Day Five: Journalism, Outdoor Economies

Constant Versus Context: Covering the Environment in the Digital Age

In the digital world today, journalists have traded their role of gatekeepers for one of sifters and winnowers – finding facts in a deluge of information. Led by digital-media trainer Mike Scott, the group had the opportunity to explore the brave new world of digital media and identify some useful tools that can help journalists investigate issues, tell stories better and get the results out to a wider audience. 

Telling Environment Stories Better

During a boat ride around Devils Lake, the group had an opportunity to dig in to a discussion on reporting our beat. Environment and resource stories are some of the hardest to fit into the usual journalism mold. Or, as our esteemed founder always put it, “they don’t break, they ooze.” We had a chance to explore some of the difficulties of doing “good” environment, energy and resource journalism; brainstorm ideas for how to cover some of the stories we encountered on our trip; examples of clear, nuanced and powerful storytelling; and tips and tricks for getting the most out of our own reporting and writing.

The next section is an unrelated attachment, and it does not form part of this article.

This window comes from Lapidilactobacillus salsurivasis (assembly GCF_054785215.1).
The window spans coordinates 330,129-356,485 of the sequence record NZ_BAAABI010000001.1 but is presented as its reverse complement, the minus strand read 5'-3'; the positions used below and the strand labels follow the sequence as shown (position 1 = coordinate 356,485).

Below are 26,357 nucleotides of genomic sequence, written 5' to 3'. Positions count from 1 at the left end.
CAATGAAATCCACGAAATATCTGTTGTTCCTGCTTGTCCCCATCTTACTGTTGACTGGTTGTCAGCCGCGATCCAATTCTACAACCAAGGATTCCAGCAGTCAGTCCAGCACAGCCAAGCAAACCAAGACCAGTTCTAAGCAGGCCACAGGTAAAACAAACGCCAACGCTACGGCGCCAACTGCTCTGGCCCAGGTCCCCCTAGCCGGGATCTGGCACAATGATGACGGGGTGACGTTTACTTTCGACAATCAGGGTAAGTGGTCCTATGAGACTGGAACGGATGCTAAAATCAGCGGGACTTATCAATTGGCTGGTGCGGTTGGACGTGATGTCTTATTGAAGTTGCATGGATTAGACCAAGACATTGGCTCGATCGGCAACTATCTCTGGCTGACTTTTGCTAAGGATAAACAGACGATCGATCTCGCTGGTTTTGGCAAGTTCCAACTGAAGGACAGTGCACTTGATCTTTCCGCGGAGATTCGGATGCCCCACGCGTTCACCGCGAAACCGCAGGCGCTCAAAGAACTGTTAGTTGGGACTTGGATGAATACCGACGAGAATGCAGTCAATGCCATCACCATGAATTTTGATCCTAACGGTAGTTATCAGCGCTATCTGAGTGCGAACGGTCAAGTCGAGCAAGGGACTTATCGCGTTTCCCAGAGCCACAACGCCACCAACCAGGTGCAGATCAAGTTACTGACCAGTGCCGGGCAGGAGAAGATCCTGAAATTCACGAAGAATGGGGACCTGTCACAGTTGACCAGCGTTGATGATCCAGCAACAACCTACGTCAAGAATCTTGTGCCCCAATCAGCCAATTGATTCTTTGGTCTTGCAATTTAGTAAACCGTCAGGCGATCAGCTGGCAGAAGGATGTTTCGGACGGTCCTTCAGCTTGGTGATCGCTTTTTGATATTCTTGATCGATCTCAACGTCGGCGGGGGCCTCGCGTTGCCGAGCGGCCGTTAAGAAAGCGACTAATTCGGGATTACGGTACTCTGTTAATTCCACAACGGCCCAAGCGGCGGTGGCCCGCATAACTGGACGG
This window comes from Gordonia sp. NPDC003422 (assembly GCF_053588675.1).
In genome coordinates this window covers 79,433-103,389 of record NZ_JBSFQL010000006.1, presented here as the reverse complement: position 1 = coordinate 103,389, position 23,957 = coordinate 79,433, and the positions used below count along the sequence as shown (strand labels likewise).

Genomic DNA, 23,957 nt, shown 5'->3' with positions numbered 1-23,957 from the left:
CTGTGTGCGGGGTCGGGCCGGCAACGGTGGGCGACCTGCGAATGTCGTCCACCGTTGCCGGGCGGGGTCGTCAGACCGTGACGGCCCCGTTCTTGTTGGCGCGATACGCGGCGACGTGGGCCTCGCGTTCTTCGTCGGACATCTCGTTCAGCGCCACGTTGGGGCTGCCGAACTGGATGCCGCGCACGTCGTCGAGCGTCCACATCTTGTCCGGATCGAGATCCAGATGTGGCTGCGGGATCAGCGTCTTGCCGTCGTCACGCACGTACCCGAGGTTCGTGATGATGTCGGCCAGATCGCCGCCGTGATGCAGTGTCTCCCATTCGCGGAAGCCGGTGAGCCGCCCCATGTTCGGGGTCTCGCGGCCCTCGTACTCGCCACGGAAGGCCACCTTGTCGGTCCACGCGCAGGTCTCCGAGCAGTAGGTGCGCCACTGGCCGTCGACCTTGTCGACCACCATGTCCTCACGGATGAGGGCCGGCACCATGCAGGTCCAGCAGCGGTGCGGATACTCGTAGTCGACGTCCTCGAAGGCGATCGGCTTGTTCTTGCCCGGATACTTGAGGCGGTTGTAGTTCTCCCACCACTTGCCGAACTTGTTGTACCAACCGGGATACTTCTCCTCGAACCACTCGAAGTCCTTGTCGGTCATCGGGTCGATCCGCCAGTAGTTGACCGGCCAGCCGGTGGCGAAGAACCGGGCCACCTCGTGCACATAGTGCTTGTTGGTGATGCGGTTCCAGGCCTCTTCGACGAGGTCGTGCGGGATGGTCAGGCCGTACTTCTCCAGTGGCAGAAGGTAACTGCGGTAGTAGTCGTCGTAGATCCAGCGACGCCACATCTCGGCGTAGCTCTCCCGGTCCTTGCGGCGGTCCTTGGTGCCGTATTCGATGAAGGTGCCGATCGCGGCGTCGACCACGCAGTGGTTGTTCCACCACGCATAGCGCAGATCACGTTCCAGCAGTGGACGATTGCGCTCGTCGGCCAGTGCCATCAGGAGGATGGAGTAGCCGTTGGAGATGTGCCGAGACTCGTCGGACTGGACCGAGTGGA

More Than Corn and Cows: The Outdoor Economy of Prairie Pothole Ecology

Earlier in the trip, we heard about landowners taking advantage of high corn prices and others grazing cattle on the prairie pothole landscape. But the PPR is valued by human economies for other reasons as well – notably the hunting, fishing and outdoor activities it provides. Tourism in North Dakota is a $3.6 billion industry and much of that tourism is around outdoor pursuits. Fellows were joined at dinner by local outfitters, hunting guides, city officials and resort owners for a discussion about the PPR’s value to the rural economy and how these groups work to protect the habitat that supports their respective industries.